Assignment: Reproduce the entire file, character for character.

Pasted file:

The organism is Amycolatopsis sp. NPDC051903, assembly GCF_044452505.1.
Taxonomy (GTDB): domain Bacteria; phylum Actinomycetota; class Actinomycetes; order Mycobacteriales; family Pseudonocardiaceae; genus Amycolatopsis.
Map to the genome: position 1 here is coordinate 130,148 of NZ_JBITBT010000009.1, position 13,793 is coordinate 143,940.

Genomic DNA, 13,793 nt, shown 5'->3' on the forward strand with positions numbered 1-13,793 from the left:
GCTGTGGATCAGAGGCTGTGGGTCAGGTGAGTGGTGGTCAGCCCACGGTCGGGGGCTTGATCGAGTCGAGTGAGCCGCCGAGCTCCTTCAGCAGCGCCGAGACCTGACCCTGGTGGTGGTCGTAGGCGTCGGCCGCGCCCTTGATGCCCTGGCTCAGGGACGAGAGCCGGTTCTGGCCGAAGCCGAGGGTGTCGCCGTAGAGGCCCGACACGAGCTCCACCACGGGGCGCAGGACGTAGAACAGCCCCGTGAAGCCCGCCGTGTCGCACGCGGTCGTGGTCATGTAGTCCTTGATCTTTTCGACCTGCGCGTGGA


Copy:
The organism is Amycolatopsis sp. NPDC051903, assembly GCF_044452505.1.
Taxonomy (GTDB): domain Bacteria; phylum Actinomycetota; class Actinomycetes; order Mycobacteriales; family Pseudonocardiaceae; genus Amycolatopsis.
Map to the genome: position 1 here is coordinate 130,148 of NZ_JBITBT010000009.1, position 13,793 is coordinate 143,940.

Genomic DNA, 13,793 nt, shown 5'->3' on the forward strand with positions numbered 1-13,793 from the left:
GCTGTGGATCAGAGGCTGTGGGTCAGGTGAGTGGTGGTCAGCCCACGGTCGGGGGCTTGATCGAGTCGAGTGAGCCGCCGAGCTCCTTCAGCAGCGCCGAGACCTGACCCTGGTGGTGGTCGTAGGCGTCGGCCGCGCCCTTGATGCCCTGGCTCAGGGACGAGAGCCGGTTCTGGCCGAAGCCGAGGGTGTCGCCGTAGAGGCCCGACACGAGCTCCACCACGGGGCGCAGGACGTAGAACAGCCCCGTGAAGCCCGCCGTGTCGCACGCGGTCGTGGTCATGTAGTCCTTGATCTTTTCGACCTGCGCGTGGA